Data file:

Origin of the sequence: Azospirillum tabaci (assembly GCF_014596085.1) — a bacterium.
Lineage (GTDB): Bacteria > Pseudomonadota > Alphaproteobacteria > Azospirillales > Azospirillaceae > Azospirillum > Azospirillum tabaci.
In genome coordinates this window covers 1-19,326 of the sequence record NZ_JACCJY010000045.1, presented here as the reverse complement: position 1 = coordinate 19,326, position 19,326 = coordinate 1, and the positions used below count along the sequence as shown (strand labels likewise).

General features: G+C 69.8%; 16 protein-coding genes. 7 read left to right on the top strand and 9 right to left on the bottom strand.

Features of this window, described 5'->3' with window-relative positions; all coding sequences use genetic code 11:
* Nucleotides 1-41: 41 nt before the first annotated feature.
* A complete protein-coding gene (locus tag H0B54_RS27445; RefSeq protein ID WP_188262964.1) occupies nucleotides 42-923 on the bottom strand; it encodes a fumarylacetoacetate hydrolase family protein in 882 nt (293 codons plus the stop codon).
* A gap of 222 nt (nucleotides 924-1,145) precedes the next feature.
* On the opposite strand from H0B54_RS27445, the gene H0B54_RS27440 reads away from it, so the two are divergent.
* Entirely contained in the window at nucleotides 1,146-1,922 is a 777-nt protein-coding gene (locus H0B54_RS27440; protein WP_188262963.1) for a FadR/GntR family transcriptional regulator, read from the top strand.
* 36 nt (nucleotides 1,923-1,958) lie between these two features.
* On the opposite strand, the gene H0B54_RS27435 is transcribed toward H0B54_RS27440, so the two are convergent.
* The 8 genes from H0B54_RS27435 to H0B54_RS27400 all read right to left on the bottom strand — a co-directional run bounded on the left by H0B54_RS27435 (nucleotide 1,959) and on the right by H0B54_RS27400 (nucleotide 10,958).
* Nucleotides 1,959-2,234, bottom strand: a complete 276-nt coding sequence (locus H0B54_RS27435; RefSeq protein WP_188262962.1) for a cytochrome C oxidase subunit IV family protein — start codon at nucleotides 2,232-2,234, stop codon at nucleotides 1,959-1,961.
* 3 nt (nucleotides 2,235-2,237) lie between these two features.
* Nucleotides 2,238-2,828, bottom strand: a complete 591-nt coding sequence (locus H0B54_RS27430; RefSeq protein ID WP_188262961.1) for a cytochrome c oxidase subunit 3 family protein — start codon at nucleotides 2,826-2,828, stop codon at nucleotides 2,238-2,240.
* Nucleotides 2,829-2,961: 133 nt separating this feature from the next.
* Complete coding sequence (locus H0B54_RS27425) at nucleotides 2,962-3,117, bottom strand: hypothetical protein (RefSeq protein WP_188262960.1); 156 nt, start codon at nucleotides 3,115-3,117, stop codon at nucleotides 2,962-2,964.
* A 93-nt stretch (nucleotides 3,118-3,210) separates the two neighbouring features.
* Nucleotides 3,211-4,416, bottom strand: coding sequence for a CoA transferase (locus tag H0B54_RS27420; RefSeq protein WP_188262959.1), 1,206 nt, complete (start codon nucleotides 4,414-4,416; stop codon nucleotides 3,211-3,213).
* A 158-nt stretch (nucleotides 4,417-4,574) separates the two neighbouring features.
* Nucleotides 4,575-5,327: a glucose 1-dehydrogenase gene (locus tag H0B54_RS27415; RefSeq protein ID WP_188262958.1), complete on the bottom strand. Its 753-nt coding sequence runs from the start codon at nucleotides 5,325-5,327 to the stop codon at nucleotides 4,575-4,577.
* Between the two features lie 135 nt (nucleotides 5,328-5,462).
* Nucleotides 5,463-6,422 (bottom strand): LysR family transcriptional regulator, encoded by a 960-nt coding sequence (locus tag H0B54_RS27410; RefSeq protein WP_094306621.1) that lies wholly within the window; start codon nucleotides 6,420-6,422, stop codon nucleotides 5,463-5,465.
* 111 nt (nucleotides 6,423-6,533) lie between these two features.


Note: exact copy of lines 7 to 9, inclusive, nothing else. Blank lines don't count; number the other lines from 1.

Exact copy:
* A complete protein-coding gene (locus tag H0B54_RS27445; RefSeq protein ID WP_188262964.1) occupies nucleotides 42-923 on the bottom strand; it encodes a fumarylacetoacetate hydrolase family protein in 882 nt (293 codons plus the stop codon).
* A gap of 222 nt (nucleotides 924-1,145) precedes the next feature.
* On the opposite strand from H0B54_RS27445, the gene H0B54_RS27440 reads away from it, so the two are divergent.